Ven­ture off the trail to find soli­tude in one of Amer­ica’s busiest parks.

Backpacker - - Contents - By Ryan Wichelns


Find soli­tude in this busy park by cash­ing in on its lit­tle­known back­coun­try zones.


through one last patch of un­der­brush and the sky opens, re­veal­ing a dreamy meadow that un­furls like a run­way to the glis­ten­ing, white hulk of Mt. Rainier. A chain of green hill­sides dot­ted with blue tarns roll over each other all the way to the edge of a glacier on the moun­tain’s north side. Above, the 14,410-foot sum­mit wears a wispy scarf of clouds.

Mt. Rainier Na­tional Park is a busy place. Loom­ing above Seat­tle like a bea­con on the hori­zon, it drew more than 1.4 mil­lion visi­tors in 2017. Of those, more than 55,000 were back­pack­ers—mak­ing it the eighth-most pop­u­lar park for our tribe. With 275 miles of trail to go around, that’s 200 back­pack­ers per trail mile per year. The park has tried to smooth it over with a quota sys­tem, but the fact re­mains that Mt. Rainier’s back­coun­try camp­sites of­ten feel more crowded than the line at the in­for­ma­tion of­fices.

But here I am, ut­terly alone, scout­ing the per­fect spot to pitch my tent among post­card views of the Cas­cades’ crown jewel. No other tents perch on nearby knolls or on the edge of tree­line. No pots or cook­ware clang from the other side of the meadow. No peo­ple wan­der into my view­shed. Why? There are no trails.

Stuck in the com­plex maze of on­line per­mit reser­va­tions and wait lists for the park’s named camp­sites, I dis­cov­ered a lit­tle-known loop­hole: cross­coun­try back­pack­ing. If you’re up for routefind­ing through steep rain­for­est, bat­tling glacial scree, and wan­der­ing cir­cles in search of flat spots, your op­tions for camp­ing in the park are vir­tu­ally end­less. There’s one rule: You must go at least a quar­ter of a mile from any trail or road (plus 100 feet from wa­ter). That means pre­trip re­search, nav­i­ga­tion skills, and a lit­tle bit of grit are, of course, es­sen­tial to claim­ing your own cor­ner of the moun­tain, but any­one can do it.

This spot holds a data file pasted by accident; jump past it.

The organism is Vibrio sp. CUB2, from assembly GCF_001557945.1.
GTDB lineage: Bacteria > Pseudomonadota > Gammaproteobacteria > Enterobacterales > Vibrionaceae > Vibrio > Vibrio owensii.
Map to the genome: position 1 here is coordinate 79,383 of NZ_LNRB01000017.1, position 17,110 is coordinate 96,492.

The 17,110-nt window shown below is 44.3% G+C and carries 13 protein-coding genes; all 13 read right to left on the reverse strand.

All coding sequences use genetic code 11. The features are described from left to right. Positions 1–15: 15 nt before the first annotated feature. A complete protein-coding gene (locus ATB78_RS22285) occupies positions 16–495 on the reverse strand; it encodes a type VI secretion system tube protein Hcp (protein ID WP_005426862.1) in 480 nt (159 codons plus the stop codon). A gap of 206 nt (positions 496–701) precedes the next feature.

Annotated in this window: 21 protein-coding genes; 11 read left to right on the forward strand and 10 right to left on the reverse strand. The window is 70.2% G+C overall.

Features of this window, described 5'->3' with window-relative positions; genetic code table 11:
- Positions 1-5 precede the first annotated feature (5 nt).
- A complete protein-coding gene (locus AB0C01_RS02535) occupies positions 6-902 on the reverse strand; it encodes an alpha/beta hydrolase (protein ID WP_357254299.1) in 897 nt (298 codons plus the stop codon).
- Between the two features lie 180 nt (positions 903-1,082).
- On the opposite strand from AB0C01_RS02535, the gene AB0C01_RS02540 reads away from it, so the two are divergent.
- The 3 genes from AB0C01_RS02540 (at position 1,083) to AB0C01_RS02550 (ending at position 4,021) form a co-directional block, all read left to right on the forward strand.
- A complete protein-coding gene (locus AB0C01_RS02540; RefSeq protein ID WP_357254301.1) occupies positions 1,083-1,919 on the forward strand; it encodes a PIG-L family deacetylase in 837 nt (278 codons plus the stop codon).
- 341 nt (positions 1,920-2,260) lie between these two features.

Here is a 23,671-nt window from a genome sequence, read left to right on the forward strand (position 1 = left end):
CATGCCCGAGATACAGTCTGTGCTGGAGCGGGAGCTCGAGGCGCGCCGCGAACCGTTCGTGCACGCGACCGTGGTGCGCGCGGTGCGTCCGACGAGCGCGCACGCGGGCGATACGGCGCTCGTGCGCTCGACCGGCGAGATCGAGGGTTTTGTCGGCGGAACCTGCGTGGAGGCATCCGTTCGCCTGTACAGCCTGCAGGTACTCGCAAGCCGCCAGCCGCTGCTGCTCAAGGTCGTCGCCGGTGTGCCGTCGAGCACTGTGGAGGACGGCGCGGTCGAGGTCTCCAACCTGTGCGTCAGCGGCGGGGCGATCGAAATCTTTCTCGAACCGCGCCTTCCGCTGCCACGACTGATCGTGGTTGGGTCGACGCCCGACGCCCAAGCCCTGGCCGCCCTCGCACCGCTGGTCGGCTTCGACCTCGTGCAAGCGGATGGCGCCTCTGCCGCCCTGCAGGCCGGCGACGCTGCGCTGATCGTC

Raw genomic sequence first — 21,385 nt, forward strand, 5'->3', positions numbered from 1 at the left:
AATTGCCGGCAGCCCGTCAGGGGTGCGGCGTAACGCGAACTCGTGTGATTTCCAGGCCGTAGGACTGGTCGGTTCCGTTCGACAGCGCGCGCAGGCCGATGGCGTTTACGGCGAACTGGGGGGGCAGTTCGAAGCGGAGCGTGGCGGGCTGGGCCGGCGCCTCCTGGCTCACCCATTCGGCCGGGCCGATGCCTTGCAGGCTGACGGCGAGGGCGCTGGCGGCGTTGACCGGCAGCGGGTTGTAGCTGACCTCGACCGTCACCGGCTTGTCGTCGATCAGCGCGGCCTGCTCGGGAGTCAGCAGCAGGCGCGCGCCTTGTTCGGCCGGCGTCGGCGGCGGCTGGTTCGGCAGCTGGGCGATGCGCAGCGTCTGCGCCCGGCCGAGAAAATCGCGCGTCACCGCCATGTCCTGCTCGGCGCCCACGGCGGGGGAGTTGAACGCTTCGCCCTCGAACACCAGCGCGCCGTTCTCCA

Per­mits for the park’s 87 back­coun­try zones are avail­able for hik­ers with ap­pro­pri­ate ex­pe­ri­ence (yes, they check), so the morn­ing of my trip I snagged a golden ticket to the Up­per Car­bon River unit and, af­ter a short trip down a closed dirt road, headed out from the Ip­sut Creek Camp­ground. I linked the Won­der­land and Spray Park Trails nearly 7 miles just past Cataract Val­ley, where I left care­fully crafted sin­gle­track be­hind.

As I ven­tured deeper into Seat­tle Park, each grassy patch or rip­pling glacial stream I passed seemed like a bet­ter place to pitch my tent than the last. I wan­dered the un­tram­meled soil in search of per­fec­tion un­til it was nearly dark, fi­nally de­cid­ing on a hill­top over­look­ing it all, a mile from where I started.

It’s strange to feel alone in such a pop­u­lar place, and I’m still half-ex­pect­ing to hear

an­other hiker stum­ble in as the last light fades. But tonight, it’s just the moun­tain and me.

On the still-lit mas­sif, a house-size chunk of ice falls from the steep Wil­lis Wall, throw­ing up a cloud of white and a rum­ble that takes a few sec­onds to reach me. I look around in­stinc­tively to see if any­one else saw it. But of course, there’s no one there.

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